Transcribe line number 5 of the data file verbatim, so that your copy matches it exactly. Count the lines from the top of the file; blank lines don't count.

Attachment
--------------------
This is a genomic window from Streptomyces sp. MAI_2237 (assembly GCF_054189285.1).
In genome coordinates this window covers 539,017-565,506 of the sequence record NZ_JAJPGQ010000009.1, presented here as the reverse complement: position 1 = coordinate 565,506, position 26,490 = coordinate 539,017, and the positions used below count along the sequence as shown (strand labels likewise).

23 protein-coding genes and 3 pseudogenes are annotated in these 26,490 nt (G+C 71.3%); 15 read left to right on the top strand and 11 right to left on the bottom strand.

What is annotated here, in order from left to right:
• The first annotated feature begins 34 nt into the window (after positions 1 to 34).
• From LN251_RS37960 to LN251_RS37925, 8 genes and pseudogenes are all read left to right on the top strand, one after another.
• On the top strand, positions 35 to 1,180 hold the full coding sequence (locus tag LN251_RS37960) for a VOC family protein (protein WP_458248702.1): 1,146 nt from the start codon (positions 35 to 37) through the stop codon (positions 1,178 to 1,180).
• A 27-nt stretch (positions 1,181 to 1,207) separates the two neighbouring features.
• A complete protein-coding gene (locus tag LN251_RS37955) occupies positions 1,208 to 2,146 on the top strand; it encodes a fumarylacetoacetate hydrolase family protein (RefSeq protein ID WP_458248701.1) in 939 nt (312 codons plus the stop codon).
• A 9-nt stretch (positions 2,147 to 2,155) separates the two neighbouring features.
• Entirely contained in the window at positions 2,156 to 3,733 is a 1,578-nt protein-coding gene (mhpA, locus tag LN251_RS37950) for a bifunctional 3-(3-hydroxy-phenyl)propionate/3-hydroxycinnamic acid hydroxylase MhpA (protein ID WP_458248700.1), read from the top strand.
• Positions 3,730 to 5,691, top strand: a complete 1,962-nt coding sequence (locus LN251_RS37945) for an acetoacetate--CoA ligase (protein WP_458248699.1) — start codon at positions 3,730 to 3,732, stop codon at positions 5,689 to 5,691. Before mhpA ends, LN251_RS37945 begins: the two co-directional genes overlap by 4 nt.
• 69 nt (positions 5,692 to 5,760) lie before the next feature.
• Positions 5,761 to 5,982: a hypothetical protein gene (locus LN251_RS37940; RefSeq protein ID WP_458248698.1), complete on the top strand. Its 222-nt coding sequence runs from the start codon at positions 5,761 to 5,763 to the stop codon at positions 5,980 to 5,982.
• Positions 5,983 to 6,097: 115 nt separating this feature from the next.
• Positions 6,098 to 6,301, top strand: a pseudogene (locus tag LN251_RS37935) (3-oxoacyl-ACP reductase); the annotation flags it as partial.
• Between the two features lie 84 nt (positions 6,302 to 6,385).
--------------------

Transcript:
• The first annotated feature begins 34 nt into the window (after positions 1 to 34).